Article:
Female anaesthetists in early training commonly question whether their strength is adequate for tracheal intubation. This study investigated the influence of gender and experience on intubation ability and laryngoscopic technique. A manikin model and purpose-designed force-transducing laryngoscope was used to test three cohorts at different levels of experience (novice, intermediate and experienced males and females, n = 65) for the axial force and torque exerted, best laryngoscopic view obtained, success with and time for intubation and laryngoscopic technique. There were no significant differences between novice or experienced female and male intubators in markers of their ability to intubate or in the forces generated. For novice females compared with novice males, mean success rate was 90% (80.2 to 99.9) versus 97% (91.1 to 100, P = 0.29); and mean time to intubate 24 seconds (19 to 29 seconds) versus 18 seconds (14 to 21 seconds, P = 0.057). With experience, the forces generated during intubation reduced and ability improved. Proximal laryngoscope grips (close to the blade) generated lower forces than distal grips. Female and male intubators did not differ in ability to intubate or in the forces they exerted during direct laryngoscopy.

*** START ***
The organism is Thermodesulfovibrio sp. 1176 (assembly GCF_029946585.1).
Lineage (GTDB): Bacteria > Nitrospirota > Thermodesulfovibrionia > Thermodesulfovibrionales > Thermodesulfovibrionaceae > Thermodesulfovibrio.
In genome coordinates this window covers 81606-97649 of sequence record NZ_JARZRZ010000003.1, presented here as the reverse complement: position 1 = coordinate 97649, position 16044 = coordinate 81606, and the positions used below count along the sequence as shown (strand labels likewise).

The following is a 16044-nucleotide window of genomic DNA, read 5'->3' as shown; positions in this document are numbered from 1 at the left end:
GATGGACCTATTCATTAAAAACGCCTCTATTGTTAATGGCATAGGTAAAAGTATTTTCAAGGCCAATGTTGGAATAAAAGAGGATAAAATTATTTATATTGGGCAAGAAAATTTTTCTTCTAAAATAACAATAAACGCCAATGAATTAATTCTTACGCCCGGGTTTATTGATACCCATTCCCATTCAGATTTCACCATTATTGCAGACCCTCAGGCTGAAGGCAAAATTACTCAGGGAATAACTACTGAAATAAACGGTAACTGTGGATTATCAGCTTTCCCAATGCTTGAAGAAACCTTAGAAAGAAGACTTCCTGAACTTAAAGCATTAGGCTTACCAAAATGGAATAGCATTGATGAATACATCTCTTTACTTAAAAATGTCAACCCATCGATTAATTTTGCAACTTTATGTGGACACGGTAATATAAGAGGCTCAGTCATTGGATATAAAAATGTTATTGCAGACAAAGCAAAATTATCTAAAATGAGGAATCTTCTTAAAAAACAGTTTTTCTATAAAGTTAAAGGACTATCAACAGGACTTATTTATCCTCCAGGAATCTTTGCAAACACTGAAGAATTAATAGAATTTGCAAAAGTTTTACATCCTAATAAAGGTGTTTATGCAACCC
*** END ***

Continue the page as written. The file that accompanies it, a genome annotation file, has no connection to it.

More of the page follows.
|Journal||Anaesthesia and Intensive Care|
|Publication status||Published - 2009|